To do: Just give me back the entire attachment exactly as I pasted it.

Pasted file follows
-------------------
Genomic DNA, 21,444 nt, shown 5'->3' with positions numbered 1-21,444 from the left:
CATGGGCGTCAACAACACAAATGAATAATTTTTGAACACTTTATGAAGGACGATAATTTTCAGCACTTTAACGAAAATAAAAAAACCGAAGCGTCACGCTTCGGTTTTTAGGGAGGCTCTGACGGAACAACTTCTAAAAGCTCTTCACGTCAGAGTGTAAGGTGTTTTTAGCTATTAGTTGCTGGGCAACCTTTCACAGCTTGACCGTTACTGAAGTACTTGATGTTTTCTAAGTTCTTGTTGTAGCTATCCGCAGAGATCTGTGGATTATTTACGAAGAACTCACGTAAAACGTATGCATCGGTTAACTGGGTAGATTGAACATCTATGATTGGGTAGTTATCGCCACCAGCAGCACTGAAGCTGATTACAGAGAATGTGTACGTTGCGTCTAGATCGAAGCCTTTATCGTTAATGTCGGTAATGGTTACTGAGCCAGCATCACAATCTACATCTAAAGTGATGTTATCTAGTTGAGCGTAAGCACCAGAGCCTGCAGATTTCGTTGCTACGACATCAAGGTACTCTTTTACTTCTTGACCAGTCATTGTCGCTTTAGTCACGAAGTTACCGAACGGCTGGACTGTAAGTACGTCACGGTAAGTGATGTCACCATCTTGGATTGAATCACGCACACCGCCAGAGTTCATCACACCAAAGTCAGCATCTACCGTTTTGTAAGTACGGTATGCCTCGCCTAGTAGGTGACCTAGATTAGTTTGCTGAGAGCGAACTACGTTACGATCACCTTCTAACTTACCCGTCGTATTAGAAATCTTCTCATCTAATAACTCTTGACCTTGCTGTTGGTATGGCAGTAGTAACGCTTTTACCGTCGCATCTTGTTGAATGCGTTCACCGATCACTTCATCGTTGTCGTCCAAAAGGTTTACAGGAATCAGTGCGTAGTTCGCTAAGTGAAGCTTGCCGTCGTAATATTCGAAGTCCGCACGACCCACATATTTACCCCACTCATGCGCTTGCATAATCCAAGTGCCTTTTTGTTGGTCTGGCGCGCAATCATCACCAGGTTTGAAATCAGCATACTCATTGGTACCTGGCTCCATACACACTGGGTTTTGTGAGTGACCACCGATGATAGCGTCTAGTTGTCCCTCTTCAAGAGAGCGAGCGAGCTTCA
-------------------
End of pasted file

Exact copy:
Genomic DNA, 21,444 nt, shown 5'->3' with positions numbered 1-21,444 from the left:
CATGGGCGTCAACAACACAAATGAATAATTTTTGAACACTTTATGAAGGACGATAATTTTCAGCACTTTAACGAAAATAAAAAAACCGAAGCGTCACGCTTCGGTTTTTAGGGAGGCTCTGACGGAACAACTTCTAAAAGCTCTTCACGTCAGAGTGTAAGGTGTTTTTAGCTATTAGTTGCTGGGCAACCTTTCACAGCTTGACCGTTACTGAAGTACTTGATGTTTTCTAAGTTCTTGTTGTAGCTATCCGCAGAGATCTGTGGATTATTTACGAAGAACTCACGTAAAACGTATGCATCGGTTAACTGGGTAGATTGAACATCTATGATTGGGTAGTTATCGCCACCAGCAGCACTGAAGCTGATTACAGAGAATGTGTACGTTGCGTCTAGATCGAAGCCTTTATCGTTAATGTCGGTAATGGTTACTGAGCCAGCATCACAATCTACATCTAAAGTGATGTTATCTAGTTGAGCGTAAGCACCAGAGCCTGCAGATTTCGTTGCTACGACATCAAGGTACTCTTTTACTTCTTGACCAGTCATTGTCGCTTTAGTCACGAAGTTACCGAACGGCTGGACTGTAAGTACGTCACGGTAAGTGATGTCACCATCTTGGATTGAATCACGCACACCGCCAGAGTTCATCACACCAAAGTCAGCATCTACCGTTTTGTAAGTACGGTATGCCTCGCCTAGTAGGTGACCTAGATTAGTTTGCTGAGAGCGAACTACGTTACGATCACCTTCTAACTTACCCGTCGTATTAGAAATCTTCTCATCTAATAACTCTTGACCTTGCTGTTGGTATGGCAGTAGTAACGCTTTTACCGTCGCATCTTGTTGAATGCGTTCACCGATCACTTCATCGTTGTCGTCCAAAAGGTTTACAGGAATCAGTGCGTAGTTCGCTAAGTGAAGCTTGCCGTCGTAATATTCGAAGTCCGCACGACCCACATATTTACCCCACTCATGCGCTTGCATAATCCAAGTGCCTTTTTGTTGGTCTGGCGCGCAATCATCACCAGGTTTGAAATCAGCATACTCATTGGTACCTGGCTCCATACACACTGGGTTTTGTGAGTGACCACCGATGATAGCGTCTAGTTGTCCCTCTTCAAGAGAGCGAGCGAGCTTCA